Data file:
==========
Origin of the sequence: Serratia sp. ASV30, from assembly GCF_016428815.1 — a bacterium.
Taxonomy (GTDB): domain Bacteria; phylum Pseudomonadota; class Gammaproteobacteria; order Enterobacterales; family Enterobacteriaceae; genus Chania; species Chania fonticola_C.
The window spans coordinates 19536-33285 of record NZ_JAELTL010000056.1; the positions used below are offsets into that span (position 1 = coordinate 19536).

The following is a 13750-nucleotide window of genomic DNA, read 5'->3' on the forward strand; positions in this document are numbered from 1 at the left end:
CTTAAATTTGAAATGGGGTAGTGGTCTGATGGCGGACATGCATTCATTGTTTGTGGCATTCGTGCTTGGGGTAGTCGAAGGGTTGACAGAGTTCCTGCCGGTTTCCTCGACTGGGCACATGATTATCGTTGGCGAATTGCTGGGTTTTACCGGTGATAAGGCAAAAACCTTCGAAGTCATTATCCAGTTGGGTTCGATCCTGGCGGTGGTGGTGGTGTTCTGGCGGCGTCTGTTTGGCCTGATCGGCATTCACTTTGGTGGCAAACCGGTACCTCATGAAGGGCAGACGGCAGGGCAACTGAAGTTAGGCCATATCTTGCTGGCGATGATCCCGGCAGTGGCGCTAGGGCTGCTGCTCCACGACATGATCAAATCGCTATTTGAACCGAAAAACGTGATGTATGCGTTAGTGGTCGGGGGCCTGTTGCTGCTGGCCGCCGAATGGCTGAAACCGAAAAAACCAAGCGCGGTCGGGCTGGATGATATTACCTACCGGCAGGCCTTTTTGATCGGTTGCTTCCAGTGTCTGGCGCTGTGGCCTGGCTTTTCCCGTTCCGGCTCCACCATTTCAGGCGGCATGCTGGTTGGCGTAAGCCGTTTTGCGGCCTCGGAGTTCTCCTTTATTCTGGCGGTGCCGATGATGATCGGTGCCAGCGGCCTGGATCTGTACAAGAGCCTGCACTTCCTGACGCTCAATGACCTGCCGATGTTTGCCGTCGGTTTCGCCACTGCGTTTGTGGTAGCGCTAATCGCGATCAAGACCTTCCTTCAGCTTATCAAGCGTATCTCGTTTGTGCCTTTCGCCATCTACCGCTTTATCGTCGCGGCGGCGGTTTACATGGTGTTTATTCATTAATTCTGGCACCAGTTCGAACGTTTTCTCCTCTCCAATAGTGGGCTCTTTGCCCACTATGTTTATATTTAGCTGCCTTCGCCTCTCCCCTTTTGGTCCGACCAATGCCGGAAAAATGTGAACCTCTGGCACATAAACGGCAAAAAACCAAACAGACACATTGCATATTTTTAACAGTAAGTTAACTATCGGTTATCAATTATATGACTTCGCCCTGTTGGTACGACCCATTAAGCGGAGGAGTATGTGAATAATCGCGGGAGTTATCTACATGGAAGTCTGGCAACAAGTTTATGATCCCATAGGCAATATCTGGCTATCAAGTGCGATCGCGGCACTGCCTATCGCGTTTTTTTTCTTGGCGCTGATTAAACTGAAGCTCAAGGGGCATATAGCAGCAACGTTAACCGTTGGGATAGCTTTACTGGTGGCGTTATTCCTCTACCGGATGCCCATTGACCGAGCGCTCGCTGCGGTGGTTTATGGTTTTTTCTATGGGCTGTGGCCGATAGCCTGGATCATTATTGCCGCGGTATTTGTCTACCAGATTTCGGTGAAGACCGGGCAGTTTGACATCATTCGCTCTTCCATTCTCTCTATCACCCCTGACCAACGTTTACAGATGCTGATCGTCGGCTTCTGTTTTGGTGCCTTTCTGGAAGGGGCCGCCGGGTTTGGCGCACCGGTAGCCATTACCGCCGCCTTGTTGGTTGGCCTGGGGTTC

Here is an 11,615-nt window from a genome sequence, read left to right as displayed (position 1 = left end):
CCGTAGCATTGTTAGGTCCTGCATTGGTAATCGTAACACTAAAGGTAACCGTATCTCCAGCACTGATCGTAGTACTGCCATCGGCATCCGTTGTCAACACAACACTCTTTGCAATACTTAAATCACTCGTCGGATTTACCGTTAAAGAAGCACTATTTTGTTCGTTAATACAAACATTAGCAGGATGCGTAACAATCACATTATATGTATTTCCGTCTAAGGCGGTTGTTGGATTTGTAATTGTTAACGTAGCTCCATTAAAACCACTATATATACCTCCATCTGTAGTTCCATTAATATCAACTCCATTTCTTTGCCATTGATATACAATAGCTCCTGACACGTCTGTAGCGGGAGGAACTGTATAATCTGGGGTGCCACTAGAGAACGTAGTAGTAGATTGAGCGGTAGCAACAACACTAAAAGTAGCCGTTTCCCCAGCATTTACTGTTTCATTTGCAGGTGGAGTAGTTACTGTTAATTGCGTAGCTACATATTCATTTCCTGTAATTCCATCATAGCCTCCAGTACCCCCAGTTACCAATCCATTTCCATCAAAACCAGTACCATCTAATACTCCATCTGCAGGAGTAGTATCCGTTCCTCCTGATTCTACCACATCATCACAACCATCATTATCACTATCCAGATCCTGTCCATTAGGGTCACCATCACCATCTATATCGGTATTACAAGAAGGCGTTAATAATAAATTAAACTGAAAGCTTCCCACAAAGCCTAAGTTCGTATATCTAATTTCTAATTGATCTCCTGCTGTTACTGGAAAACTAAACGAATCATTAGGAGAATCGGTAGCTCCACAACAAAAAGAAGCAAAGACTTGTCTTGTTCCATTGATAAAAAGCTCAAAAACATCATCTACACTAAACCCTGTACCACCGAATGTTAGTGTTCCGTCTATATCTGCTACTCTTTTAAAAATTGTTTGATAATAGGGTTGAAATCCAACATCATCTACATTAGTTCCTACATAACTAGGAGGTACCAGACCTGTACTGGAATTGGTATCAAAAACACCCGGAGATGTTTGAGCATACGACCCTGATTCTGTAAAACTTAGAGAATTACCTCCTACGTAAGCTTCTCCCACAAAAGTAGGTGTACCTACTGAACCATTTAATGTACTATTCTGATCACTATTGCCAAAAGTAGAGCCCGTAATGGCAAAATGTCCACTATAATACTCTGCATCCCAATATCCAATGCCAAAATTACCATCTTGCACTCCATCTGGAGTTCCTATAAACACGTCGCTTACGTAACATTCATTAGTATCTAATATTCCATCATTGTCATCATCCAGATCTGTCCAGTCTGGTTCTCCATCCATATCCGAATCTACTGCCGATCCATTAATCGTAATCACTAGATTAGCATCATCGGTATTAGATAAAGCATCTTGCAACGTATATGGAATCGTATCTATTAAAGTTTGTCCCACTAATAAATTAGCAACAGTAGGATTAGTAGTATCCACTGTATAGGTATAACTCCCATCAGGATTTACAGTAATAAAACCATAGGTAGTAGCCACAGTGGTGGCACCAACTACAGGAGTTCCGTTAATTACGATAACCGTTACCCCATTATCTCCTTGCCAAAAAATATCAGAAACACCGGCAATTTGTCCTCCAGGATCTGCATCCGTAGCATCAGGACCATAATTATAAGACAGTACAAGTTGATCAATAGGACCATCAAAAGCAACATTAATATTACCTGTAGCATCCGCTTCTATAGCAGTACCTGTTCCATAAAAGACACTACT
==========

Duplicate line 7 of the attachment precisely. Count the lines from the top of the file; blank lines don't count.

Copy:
CCGTAGCATTGTTAGGTCCTGCATTGGTAATCGTAACACTAAAGGTAACCGTATCTCCAGCACTGATCGTAGTACTGCCATCGGCATCCGTTGTCAACACAACACTCTTTGCAATACTTAAATCACTCGTCGGATTTACCGTTAAAGAAGCACTATTTTGTTCGTTAATACAAACATTAGCAGGATGCGTAACAATCACATTATATGTATTTCCGTCTAAGGCGGTTGTTGGATTTGTAATTGTTAACGTAGCTCCATTAAAACCACTATATATACCTCCATCTGTAGTTCCATTAATATCAACTCCATTTCTTTGCCATTGATATACAATAGCTCCTGACACGTCTGTAGCGGGAGGAACTGTATAATCTGGGGTGCCACTAGAGAACGTAGTAGTAGATTGAGCGGTAGCAACAACACTAAAAGTAGCCGTTTCCCCAGCATTTACTGTTTCATTTGCAGGTGGAGTAGTTACTGTTAATTGCGTAGCTACATATTCATTTCCTGTAATTCCATCATAGCCTCCAGTACCCCCAGTTACCAATCCATTTCCATCAAAACCAGTACCATCTAATACTCCATCTGCAGGAGTAGTATCCGTTCCTCCTGATTCTACCACATCATCACAACCATCATTATCACTATCCAGATCCTGTCCATTAGGGTCACCATCACCATCTATATCGGTATTACAAGAAGGCGTTAATAATAAATTAAACTGAAAGCTTCCCACAAAGCCTAAGTTCGTATATCTAATTTCTAATTGATCTCCTGCTGTTACTGGAAAACTAAACGAATCATTAGGAGAATCGGTAGCTCCACAACAAAAAGAAGCAAAGACTTGTCTTGTTCCATTGATAAAAAGCTCAAAAACATCATCTACACTAAACCCTGTACCACCGAATGTTAGTGTTCCGTCTATATCTGCTACTCTTTTAAAAATTGTTTGATAATAGGGTTGAAATCCAACATCATCTACATTAGTTCCTACATAACTAGGAGGTACCAGACCTGTACTGGAATTGGTATCAAAAACACCCGGAGATGTTTGAGCATACGACCCTGATTCTGTAAAACTTAGAGAATTACCTCCTACGTAAGCTTCTCCCACAAAAGTAGGTGTACCTACTGAACCATTTAATGTACTATTCTGATCACTATTGCCAAAAGTAGAGCCCGTAATGGCAAAATGTCCACTATAATACTCTGCATCCCAATATCCAATGCCAAAATTACCATCTTGCACTCCATCTGGAGTTCCTATAAACACGTCGCTTACGTAACATTCATTAGTATCTAATATTCCATCATTGTCATCATCCAGATCTGTCCAGTCTGGTTCTCCATCCATATCCGAATCTACTGCCGATCCATTAATCGTAATCACTAGATTAGCATCATCGGTATTAGATAAAGCATCTTGCAACGTATATGGAATCGTATCTATTAAAGTTTGTCCCACTAATAAATTAGCAACAGTAGGATTAGTAGTATCCACTGTATAGGTATAACTCCCATCAGGATTTACAGTAATAAAACCATAGGTAGTAGCCACAGTGGTGGCACCAACTACAGGAGTTCCGTTAATTACGATAACCGTTACCCCATTATCTCCTTGCCAAAAAATATCAGAAACACCGGCAATTTGTCCTCCAGGATCTGCATCCGTAGCATCAGGACCATAATTATAAGACAGTACAAGTTGATCAATAGGACCATCAAAAGCAACATTAATATTACCTGTAGCATCCGCTTCTATAGCAGTACCTGTTCCATAAAAGACACTACT